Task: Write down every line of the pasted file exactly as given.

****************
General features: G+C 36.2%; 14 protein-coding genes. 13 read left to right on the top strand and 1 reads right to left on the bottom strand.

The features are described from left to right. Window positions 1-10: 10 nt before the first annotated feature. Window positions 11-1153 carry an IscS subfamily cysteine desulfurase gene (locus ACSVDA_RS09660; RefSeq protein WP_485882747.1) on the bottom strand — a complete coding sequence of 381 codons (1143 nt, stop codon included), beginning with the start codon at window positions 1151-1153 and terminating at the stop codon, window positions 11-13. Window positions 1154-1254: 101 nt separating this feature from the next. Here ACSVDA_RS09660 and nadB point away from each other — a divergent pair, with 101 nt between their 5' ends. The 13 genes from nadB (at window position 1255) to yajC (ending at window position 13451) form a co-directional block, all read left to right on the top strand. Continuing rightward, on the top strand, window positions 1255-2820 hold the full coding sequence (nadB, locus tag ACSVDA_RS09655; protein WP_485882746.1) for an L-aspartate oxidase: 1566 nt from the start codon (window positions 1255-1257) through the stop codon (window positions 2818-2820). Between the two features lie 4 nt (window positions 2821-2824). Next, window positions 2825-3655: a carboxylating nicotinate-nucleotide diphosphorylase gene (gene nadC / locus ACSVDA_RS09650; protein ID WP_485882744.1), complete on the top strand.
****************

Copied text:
General features: G+C 36.2%; 14 protein-coding genes. 13 read left to right on the top strand and 1 reads right to left on the bottom strand.

The features are described from left to right. Window positions 1-10: 10 nt before the first annotated feature. Window positions 11-1153 carry an IscS subfamily cysteine desulfurase gene (locus ACSVDA_RS09660; RefSeq protein WP_485882747.1) on the bottom strand — a complete coding sequence of 381 codons (1143 nt, stop codon included), beginning with the start codon at window positions 1151-1153 and terminating at the stop codon, window positions 11-13. Window positions 1154-1254: 101 nt separating this feature from the next. Here ACSVDA_RS09660 and nadB point away from each other — a divergent pair, with 101 nt between their 5' ends. The 13 genes from nadB (at window position 1255) to yajC (ending at window position 13451) form a co-directional block, all read left to right on the top strand. Continuing rightward, on the top strand, window positions 1255-2820 hold the full coding sequence (nadB, locus tag ACSVDA_RS09655; protein WP_485882746.1) for an L-aspartate oxidase: 1566 nt from the start codon (window positions 1255-1257) through the stop codon (window positions 2818-2820). Between the two features lie 4 nt (window positions 2821-2824). Next, window positions 2825-3655: a carboxylating nicotinate-nucleotide diphosphorylase gene (gene nadC / locus ACSVDA_RS09650; protein ID WP_485882744.1), complete on the top strand.